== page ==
Author Topic: My Manhattan Condo  (Read 810 times)

onlykelsey

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My Manhattan Condo
« on: September 11, 2018, 07:09:32 AM »
I am embarrassingly uneducated about real estate, especially considering I have owned my condo for five years and rented a bedroom out for three of those.  I'm considering a career downshift, which may or may not take me out of Manhattan.  I'm trying to figure out how to evaluate my condo.  This may all be a bit moot as it seems we're moving into a buyers' market here, but it's still a good thing for me to understand.  I'm using arebelspy's case study items below:

Market Value: 630K (This is obviously approximate. Two ~identical units to mine have sold for this amount this year, but I"m not sure how much of those units' share of our assessment was paid off, if any.  More on this below.)
Original Purchase price: 480K (in August 2013)
Original Mortgage One Amount: 384K PLUS 24K purchase money HELOC at a floating rate.  I paid off that HELOC in pretty short order.  Essentially I put 15% down in cash.
Interest Rate for Mortgage One: 4.25% fixed (1889 a month)
Mortgage Term for Mortgage One: 30 years
Term remaining on Mortgage One: 25 years
Amount remaining on Mortgage One: 348K
Original Mortgage Two Amount: In 2015 we needed a new roof and, very long story very short, we had a ~60K assessment.  I cashflowed ~10K and got a 50K heloc in June 2015 at a floating rate
Interest Rate for Mortgage Two: Floating.  Currently ~6.7%.
Mortgage Term for Mortgage One: Can draw down until June 2020
Term remaining on Mortgage One: N/A
Amount remaining on mortgage One: 1,600 (I've aggressively paid this off, and super aggressively since the tax reform)
Gross Rents: I live in it with husband and baby.  Similar units probably rent for about $2700. ETA: I used to rent out the smaller bedroom for 1000 and could do that again pretty easily.
Principal and Interest (the P&I of your PITI - should match with the above info): Not sure what the relevant number is here.  My insurance and property taxes add approximately $200 a month for a total of, I guess, 2089 (ignoring my HELOCs...).
Taxes and Insurance (the T&I of your PITI): $200
HOA costs: Condo fees (including water as there's no meter for individual units) are $708
Deferred maintenance notes: The building has a judgment against an awful contractor we'll never collect on (1.6 million plus years of interest).  We had to replace the roof he messed up, but hopefully that's done now.  In terms of unit-specific maintenance, I should paint and do some handyman items, but the unit is generally sound.
Anything else special or unique in regards to the numbers of the property (not the property itself; things such as city assessments, back taxes, special costs due to unique features of the property, etc. etc.): If I were to sell, I would be on the hook for a lot.  Estimated costs to me as seller:
  • broker at 6% (maybe $38K)
  • NYC Real Property Transfer Tax of 1.425% (maybe 9K)
  • [NYS Transfer Tax of 0.4% (maybe 2500)
  • Attorney (3K)
  • bank fees etc (2K)
  • staging, clean up, etc (5K)

If I were evaluating this as a place to buy to start real estate investing, I would not have bought it.  Even pre-MMM, going in to this purchase, I was pretty certain it wasn't the economically most ideal choice but consciously chose to buy anyway.  I decided to anyway because: a. I was pretty certain it would benefit me to have a "forced" savings plan like this, b. I was bone tired of moving every 5-6 months from the time I was 16, and c. for emotional reasons as an orphan, I liked the idea of having a home base to invest in, etc.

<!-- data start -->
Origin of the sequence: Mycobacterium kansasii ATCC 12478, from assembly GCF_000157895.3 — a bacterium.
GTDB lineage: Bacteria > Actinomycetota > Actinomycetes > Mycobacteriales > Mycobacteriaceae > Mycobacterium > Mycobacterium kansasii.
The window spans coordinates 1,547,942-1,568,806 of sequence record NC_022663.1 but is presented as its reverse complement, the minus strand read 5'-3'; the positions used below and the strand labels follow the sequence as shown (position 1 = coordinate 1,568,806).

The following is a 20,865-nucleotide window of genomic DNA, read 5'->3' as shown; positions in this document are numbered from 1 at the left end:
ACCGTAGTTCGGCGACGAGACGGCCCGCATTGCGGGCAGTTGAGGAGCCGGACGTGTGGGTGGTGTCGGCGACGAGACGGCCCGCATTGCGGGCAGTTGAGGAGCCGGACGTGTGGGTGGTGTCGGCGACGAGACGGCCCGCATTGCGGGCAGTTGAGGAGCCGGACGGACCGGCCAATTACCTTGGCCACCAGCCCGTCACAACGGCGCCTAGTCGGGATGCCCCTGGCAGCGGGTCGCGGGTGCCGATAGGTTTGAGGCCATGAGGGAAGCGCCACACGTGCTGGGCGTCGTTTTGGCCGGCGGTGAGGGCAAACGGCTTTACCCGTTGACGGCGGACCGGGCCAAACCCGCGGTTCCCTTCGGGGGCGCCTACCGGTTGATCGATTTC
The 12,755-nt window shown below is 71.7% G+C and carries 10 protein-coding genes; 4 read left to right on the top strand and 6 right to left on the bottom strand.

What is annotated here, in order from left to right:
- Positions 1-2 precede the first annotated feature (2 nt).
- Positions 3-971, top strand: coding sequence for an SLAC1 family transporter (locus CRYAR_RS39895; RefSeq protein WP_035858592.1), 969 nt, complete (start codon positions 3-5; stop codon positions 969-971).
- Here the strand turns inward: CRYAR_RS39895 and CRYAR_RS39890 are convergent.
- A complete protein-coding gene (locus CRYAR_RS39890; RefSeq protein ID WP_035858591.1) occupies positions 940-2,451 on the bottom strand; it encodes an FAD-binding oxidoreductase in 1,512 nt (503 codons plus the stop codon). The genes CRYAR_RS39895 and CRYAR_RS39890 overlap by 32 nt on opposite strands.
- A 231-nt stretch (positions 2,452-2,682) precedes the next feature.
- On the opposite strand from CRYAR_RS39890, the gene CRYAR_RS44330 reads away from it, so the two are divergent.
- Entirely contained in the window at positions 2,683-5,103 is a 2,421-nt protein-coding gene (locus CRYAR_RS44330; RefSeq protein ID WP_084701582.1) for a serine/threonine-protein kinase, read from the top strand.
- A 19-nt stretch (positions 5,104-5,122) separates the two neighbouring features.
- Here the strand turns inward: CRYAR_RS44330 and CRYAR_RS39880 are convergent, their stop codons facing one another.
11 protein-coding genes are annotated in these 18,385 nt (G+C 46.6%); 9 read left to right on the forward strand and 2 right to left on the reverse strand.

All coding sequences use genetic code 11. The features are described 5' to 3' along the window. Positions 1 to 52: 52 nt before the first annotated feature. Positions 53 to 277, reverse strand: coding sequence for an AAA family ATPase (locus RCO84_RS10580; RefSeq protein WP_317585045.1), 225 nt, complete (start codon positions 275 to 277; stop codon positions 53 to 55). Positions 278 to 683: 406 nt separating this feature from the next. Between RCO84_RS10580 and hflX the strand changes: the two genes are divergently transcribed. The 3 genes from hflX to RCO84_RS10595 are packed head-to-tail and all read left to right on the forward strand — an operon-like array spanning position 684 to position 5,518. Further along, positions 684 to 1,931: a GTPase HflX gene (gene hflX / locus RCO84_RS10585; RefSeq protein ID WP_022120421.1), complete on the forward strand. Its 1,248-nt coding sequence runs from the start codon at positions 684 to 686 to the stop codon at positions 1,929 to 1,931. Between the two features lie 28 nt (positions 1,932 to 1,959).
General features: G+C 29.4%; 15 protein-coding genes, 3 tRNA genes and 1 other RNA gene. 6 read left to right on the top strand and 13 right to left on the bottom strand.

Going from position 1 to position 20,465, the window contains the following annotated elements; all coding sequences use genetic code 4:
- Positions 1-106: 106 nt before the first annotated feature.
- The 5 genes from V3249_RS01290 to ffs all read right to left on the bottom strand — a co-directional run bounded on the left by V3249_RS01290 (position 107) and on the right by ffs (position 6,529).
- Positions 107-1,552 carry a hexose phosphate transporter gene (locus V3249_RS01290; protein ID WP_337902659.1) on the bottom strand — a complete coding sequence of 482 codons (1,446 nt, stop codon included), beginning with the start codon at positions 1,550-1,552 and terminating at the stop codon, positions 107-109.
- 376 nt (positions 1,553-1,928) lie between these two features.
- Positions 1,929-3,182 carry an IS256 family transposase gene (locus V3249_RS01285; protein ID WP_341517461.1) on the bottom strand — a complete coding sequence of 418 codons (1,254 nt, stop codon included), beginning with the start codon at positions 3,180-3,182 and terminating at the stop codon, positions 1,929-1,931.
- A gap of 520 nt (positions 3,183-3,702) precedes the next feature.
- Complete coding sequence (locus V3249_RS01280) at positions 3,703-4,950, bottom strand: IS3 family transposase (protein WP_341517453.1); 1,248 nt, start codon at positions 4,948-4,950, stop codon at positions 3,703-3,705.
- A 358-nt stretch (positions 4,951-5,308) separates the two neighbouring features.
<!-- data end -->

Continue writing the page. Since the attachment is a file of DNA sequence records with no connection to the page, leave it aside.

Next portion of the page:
I'm not sure how to evaluate this now that I'm already here.  I don't have anything driving me out of Manhattan urgently, but I want to know how to figure the condo in to my decisions.
« Last Edit: September 11, 2018, 07:58:39 AM by onlykelsey »

theoverlook

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Re: My Manhattan Condo
« Reply #1 on: September 11, 2018, 07:54:18 AM »
If you're living in Manhattan, it seems like a very good idea to keep it. But if you're talking about moving out of Manhattan and renting this unit out, forget about it. At the rental rates you stated, you'd be losing money consistently and then losing even more money when there were further assessments down the road.

I totally get why you bought it and it does not seem like a bad financial move at all on your part since you've gained about $150k in equity, minus the costs to you as a seller in the end. You've provided a stable home for yourself and husband and child, and that has a lot of value by itself much less the fact that it hasn't cost you significantly more than rent.

onlykelsey

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Re: My Manhattan Condo
« Reply #2 on: September 17, 2018, 07:49:17 AM »
If you're living in Manhattan, it seems like a very good idea to keep it. But if you're talking about moving out of Manhattan and renting this unit out, forget about it. At the rental rates you stated, you'd be losing money consistently and then losing even more money when there were further assessments down the road.

I totally get why you bought it and it does not seem like a bad financial move at all on your part since you've gained about $150k in equity, minus the costs to you as a seller in the end. You've provided a stable home for yourself and husband and child, and that has a lot of value by itself much less the fact that it hasn't cost you significantly more than rent.

Thanks, that's sort of where I'm coming out. 

Although, frankly, I think you may be more rosy than me in estimating the 150K given the 65K assessment.  If I ignore compounding for a moment and say I essentially paid 480+65 for it, or 545, and it's now worth maybe 620, that was a pretty bad five year investment.  Oh well. 

I guess this means if I move out I definitely need to deal with selling.